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Presidential Proclamation Revokes Country-Based Travel Bans, Institutes New Vaccination Requirements for International Travelers Entering the U.S. as CDC Tightens Testing Requirements for Entry

On October 25, 2021, President Biden signed a Presidential Proclamation revoking the country-based travel bans that prevented most nonimmigrant visa holders who were physically present in specified countries from entering the U.S.  The new Proclamation also imposes a vaccination requirement for most nonimmigrant visa holders unless they qualify for an exception.  Both the revocation of the country-based travel bans and the imposition of the new vaccination requirement will go into effect on November 8, 2021.

The country-based travel bans prevented travel to the U.S. by most nonimmigrant visa holders, and those who would otherwise be eligible for nonimmigrant visas, who had been physically present in specified countries within 14 days of entry into the U.S.  Affected countries included India, China, European Schengen area countries, United Kingdom, Republic of Ireland, Brazil, South Africa, and Iran.

The new vaccination requirement will only apply to travelers entering the U.S. by air.  In addition, unlike the country-based travel bans, it will not affect the eligibility of an individual to be issued a visa at a U.S. Consulate or Embassy.

To meet the vaccination requirement, a nonimmigrant visa holder must be “fully vaccinated” as defined by the Centers for Disease Control and Prevention (CDC), generally meaning that you must have completed a full series of an approved vaccine at least 14 days prior to the date of entry into the U.S.  The complete definition for “fully vaccinated” status is available at the CDC website.

The following individuals qualify for exceptions to the vaccination requirement under the Proclamation:

  • Individuals on diplomatic or official foreign government travel;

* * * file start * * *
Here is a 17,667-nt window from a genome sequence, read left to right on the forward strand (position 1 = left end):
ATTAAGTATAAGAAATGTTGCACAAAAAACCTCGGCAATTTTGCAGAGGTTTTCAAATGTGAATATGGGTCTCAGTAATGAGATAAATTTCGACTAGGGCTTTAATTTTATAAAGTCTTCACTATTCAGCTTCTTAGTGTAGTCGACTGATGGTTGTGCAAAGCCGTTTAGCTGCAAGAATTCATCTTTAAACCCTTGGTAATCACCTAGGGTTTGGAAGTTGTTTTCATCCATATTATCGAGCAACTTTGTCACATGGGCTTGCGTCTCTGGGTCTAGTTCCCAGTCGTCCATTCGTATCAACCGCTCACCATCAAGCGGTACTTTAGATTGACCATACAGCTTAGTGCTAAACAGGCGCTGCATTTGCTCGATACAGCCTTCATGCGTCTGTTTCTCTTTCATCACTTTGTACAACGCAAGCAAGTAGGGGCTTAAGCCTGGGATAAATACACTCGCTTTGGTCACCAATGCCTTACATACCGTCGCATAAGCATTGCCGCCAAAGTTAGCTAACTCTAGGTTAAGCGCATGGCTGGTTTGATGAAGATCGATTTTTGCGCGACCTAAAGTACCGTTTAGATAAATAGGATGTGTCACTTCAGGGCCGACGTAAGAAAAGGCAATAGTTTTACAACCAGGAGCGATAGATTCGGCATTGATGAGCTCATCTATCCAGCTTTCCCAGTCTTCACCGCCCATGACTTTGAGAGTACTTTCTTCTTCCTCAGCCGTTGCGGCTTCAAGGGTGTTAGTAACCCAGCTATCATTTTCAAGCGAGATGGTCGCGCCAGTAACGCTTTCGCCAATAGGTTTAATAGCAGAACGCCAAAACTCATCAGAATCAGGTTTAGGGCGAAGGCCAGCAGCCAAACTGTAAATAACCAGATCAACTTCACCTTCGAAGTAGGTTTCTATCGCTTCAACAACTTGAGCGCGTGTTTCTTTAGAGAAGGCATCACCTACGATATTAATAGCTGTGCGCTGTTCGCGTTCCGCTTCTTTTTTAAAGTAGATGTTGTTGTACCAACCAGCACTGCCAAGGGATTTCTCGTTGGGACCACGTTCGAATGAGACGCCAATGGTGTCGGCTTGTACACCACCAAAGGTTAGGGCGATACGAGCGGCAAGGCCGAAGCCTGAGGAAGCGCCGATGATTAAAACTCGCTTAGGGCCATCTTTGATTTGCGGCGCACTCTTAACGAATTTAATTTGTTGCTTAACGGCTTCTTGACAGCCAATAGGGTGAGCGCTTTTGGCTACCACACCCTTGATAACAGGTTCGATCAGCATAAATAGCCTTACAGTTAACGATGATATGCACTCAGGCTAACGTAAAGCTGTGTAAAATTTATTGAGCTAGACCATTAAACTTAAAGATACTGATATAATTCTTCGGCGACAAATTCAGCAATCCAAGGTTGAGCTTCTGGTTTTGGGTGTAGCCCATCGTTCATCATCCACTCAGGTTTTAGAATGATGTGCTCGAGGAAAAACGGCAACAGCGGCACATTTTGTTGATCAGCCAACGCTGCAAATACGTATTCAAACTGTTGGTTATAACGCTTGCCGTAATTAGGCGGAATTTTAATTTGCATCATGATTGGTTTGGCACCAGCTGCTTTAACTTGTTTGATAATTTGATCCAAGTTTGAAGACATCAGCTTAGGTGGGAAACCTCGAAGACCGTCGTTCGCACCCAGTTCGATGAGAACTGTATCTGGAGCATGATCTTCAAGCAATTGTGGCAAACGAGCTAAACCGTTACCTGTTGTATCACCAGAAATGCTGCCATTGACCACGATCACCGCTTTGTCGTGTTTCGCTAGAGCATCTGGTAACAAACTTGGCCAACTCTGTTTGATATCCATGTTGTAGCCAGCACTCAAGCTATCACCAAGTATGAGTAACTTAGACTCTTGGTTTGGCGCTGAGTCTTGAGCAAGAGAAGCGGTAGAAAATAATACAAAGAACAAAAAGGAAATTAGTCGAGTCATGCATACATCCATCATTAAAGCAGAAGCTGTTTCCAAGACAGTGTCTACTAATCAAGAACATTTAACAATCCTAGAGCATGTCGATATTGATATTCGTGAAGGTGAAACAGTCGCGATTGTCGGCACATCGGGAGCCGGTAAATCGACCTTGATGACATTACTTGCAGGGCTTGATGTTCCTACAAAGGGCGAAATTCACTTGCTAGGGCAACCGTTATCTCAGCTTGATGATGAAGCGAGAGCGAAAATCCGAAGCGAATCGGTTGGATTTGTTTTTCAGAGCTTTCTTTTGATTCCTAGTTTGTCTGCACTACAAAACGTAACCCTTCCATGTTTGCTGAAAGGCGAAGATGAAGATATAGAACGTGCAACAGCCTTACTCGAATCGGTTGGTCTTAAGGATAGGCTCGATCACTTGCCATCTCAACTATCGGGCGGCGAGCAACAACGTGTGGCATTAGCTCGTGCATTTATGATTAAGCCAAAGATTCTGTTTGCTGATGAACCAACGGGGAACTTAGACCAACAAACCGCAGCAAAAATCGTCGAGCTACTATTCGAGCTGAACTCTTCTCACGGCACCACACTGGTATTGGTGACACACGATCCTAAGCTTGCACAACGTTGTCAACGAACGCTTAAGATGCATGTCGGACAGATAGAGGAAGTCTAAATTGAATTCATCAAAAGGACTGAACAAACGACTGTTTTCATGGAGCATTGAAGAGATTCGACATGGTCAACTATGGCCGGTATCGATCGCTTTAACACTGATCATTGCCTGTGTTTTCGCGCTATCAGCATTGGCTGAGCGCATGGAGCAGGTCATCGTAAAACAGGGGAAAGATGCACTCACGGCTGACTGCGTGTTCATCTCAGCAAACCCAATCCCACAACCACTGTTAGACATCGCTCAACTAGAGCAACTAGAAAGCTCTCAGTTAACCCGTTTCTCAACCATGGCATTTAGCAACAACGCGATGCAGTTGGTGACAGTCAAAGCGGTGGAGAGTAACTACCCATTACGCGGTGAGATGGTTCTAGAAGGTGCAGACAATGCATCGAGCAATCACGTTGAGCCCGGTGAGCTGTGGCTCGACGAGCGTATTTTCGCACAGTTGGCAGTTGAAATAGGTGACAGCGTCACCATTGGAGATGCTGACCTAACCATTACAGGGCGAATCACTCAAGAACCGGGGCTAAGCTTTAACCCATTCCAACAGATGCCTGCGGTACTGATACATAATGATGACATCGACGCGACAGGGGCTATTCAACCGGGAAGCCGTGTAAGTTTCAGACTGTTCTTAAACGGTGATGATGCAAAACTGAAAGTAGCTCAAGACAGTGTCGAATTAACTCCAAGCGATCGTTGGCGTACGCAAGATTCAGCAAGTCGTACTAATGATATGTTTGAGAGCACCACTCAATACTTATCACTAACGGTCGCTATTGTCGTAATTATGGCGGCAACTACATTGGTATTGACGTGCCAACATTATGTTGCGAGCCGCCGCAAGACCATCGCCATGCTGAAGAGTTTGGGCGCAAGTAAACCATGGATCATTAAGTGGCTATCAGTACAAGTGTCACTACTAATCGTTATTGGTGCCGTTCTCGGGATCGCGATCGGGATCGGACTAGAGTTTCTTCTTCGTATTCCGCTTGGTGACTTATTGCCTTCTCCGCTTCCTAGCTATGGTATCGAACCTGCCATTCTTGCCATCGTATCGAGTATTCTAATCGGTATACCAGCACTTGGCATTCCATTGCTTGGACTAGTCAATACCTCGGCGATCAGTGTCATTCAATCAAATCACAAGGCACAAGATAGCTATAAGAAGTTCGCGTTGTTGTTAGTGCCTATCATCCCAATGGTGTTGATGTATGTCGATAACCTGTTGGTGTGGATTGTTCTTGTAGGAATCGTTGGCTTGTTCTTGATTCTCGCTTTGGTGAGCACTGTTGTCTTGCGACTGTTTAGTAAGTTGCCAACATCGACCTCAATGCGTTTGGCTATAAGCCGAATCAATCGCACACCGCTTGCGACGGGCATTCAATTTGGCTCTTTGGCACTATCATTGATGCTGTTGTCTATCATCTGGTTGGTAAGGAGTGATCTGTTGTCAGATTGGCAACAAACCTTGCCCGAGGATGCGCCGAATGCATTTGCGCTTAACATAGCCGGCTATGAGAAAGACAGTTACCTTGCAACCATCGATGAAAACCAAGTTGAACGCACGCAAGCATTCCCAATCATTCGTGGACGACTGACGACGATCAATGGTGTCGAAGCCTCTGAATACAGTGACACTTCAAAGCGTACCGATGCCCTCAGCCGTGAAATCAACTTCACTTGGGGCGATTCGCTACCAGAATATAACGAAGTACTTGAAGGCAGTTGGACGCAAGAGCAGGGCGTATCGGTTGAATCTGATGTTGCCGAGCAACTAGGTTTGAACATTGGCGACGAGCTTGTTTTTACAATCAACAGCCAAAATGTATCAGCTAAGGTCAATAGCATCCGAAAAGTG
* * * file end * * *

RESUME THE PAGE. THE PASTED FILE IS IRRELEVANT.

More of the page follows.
• Children under 18 years of age;
  • Individuals with medical contraindications (medical symptoms or conditions that make a particular treatment inadvisable) to receiving a COVID-19 vaccine;
  • Participants in specified COVID-19 vaccine trials;
  • Persons issued a humanitarian or emergency exception;
  • Persons with valid visas (other than B-1 or B-2 visitor visas) who are citizens of a foreign country with limited COVID-19 vaccine availability as determined by the CDC;
  • Members of the U.S. Armed Forces, their spouses, or their children under the age of 18;
  • Sea crew members traveling to the U.S. on a C-1 or D nonimmigrant visa; and
  • Persons whose entry would be in the national interest, as determined by the Secretary of State, Secretary of Transportation, or Secretary of Homeland Security (or their designees).

Those who enter the U.S. pursuant to one of these exceptions must attest to the intention to undergo viral testing within 3-5 days after arrival, to self-quarantine for 7 days regardless of the test results, and to self-isolate if the test is positive or upon developing COVID-19 symptoms.  Further, nonimmigrants who intend to stay in the U.S. for longer than 60 days must attest to agree to be vaccinated against COVID-19 and to arrange to become fully vaccinated within 60 days of arriving in the U.S. or soon thereafter as is medically appropriate, with the exception of children too young to be vaccinated.

The vaccination requirement does not apply to the following individuals:

  • Any U.S. citizen or national;
  • Any U.S. Lawful Permanent Resident (“Green Card” holder); and
  • Any noncitizen traveling to the U.S. on an immigrant visa.

Coinciding with the Presidential Proclamation, the CDC announced stricter testing requirements for individuals who are not fully vaccinated (regardless of immigration status), also to take effect on November 8, 2021.

The new CDC order imposes stricter COVID-19 testing requirements for international air travelers who are not fully vaccinated.  The prior CDC order announced on January 25, 2021, already required all international air travelers ages 2 years or older (including U.S. citizens and Lawful Permanent Residents) who are entering the U.S. to provide either a negative COVID-19 test result obtained within 3 days (72 hours) of the flight departure time or documentation of recovery from COVID-19 within the past 90 days.  With the new order, international air travelers who do not present documentation of being fully vaccinated as defined by the CDC must provide a negative COVID-19 test obtained no more than 1 day prior to the flight departure time.  Those who are fully vaccinated must still provide a negative COVID-19 test obtained no more than 3 days prior to the flight departure time.  Alternatively, individuals who have recently recovered from COVID-19 may present a positive COVID-19 test result from no more than 90 days prior to the flight’s departure, together with a letter from a licensed healthcare provider or public health official clearing the person for travel.

If you have any questions regarding the Presidential Proclamation or new vaccination and testing requirements, or any other visa or immigration matter, we encourage you to contact your Vorys attorney.

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